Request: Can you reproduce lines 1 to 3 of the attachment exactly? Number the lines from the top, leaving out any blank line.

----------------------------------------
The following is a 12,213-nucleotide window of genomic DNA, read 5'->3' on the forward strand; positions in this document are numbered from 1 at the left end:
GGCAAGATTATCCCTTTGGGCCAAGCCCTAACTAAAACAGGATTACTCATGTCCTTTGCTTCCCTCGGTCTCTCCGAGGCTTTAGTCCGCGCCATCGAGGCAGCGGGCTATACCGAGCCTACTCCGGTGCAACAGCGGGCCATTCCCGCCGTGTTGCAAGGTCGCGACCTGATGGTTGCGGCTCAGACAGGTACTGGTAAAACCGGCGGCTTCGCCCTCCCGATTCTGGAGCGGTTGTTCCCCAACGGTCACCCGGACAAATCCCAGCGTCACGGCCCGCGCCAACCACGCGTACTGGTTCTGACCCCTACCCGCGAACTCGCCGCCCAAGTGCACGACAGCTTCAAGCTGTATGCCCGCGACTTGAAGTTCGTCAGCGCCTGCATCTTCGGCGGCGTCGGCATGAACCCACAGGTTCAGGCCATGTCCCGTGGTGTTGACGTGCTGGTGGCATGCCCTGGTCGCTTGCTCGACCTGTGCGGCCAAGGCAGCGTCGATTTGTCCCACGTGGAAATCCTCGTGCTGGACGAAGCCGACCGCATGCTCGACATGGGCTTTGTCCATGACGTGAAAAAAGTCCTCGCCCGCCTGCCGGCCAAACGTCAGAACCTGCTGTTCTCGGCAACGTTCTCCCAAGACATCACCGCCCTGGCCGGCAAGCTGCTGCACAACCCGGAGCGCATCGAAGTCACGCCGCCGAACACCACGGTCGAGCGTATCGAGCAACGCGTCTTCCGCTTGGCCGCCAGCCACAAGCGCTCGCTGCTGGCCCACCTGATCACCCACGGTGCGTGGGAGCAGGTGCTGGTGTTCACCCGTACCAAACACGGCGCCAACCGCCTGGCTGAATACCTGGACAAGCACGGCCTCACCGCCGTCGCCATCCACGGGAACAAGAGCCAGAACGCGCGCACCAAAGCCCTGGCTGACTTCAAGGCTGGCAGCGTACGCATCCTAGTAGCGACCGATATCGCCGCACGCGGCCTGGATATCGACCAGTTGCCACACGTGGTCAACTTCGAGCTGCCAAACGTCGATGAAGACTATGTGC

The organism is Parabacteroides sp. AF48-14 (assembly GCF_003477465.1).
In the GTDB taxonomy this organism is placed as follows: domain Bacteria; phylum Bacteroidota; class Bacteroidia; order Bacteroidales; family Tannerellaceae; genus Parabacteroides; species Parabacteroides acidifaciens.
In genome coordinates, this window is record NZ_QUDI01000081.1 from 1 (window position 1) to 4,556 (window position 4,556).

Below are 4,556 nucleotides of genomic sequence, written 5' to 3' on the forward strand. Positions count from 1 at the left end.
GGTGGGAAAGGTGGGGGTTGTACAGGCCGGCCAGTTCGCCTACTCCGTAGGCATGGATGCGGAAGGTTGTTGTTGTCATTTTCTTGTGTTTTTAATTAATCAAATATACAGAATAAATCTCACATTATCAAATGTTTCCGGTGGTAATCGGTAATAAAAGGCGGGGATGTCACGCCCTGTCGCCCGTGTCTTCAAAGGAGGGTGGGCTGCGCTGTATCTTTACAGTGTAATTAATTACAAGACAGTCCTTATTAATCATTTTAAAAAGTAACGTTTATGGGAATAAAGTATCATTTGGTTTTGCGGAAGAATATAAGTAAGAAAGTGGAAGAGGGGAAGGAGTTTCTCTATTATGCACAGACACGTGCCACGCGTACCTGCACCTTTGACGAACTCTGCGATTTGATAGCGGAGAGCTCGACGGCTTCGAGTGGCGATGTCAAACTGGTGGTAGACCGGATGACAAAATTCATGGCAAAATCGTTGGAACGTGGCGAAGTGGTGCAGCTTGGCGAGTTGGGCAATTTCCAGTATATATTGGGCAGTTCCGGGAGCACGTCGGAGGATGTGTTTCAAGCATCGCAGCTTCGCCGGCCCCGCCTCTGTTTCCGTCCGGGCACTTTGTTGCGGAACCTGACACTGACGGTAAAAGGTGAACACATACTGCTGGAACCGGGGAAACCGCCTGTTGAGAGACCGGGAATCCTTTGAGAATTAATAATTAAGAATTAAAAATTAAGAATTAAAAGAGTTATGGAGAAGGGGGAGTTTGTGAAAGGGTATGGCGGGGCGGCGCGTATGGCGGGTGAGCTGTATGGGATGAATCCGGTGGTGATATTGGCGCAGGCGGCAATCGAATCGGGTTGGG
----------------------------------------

The following is a 12,213-nucleotide window of genomic DNA, read 5'->3' on the forward strand; positions in this document are numbered from 1 at the left end:
GGCAAGATTATCCCTTTGGGCCAAGCCCTAACTAAAACAGGATTACTCATGTCCTTTGCTTCCCTCGGTCTCTCCGAGGCTTTAGTCCGCGCCATCGAGGCAGCGGGCTATACCGAGCCTACTCCGGTGCAACAGCGGGCCATTCCCGCCGTGTTGCAAGGTCGCGACCTGATGGTTGCGGCTCAGACAGGTACTGGTAAAACCGGCGGCTTCGCCCTCCCGATTCTGGAGCGGTTGTTCCCCAACGGTCACCCGGACAAATCCCAGCGTCACGGCCCGCGCCAACCACGCGTACTGGTTCTGACCCCTACCCGCGAACTCGCCGCCCAAGTGCACGACAGCTTCAAGCTGTATGCCCGCGACTTGAAGTTCGTCAGCGCCTGCATCTTCGGCGGCGTCGGCATGAACCCACAGGTTCAGGCCATGTCCCGTGGTGTTGACGTGCTGGTGGCATGCCCTGGTCGCTTGCTCGACCTGTGCGGCCAAGGCAGCGTCGATTTGTCCCACGTGGAAATCCTCGTGCTGGACGAAGCCGACCGCATGCTCGACATGGGCTTTGTCCATGACGTGAAAAAAGTCCTCGCCCGCCTGCCGGCCAAACGTCAGAACCTGCTGTTCTCGGCAACGTTCTCCCAAGACATCACCGCCCTGGCCGGCAAGCTGCTGCACAACCCGGAGCGCATCGAAGTCACGCCGCCGAACACCACGGTCGAGCGTATCGAGCAACGCGTCTTCCGCTTGGCCGCCAGCCACAAGCGCTCGCTGCTGGCCCACCTGATCACCCACGGTGCGTGGGAGCAGGTGCTGGTGTTCACCCGTACCAAACACGGCGCCAACCGCCTGGCTGAATACCTGGACAAGCACGGCCTCACCGCCGTCGCCATCCACGGGAACAAGAGCCAGAACGCGCGCACCAAAGCCCTGGCTGACTTCAAGGCTGGCAGCGTACGCATCCTAGTAGCGACCGATATCGCCGCACGCGGCCTGGATATCGACCAGTTGCCACACGTGGTCAACTTCGAGCTGCCAAACGTCGATGAAGACTATGTGC

The organism is Parabacteroides sp. AF48-14 (assembly GCF_003477465.1).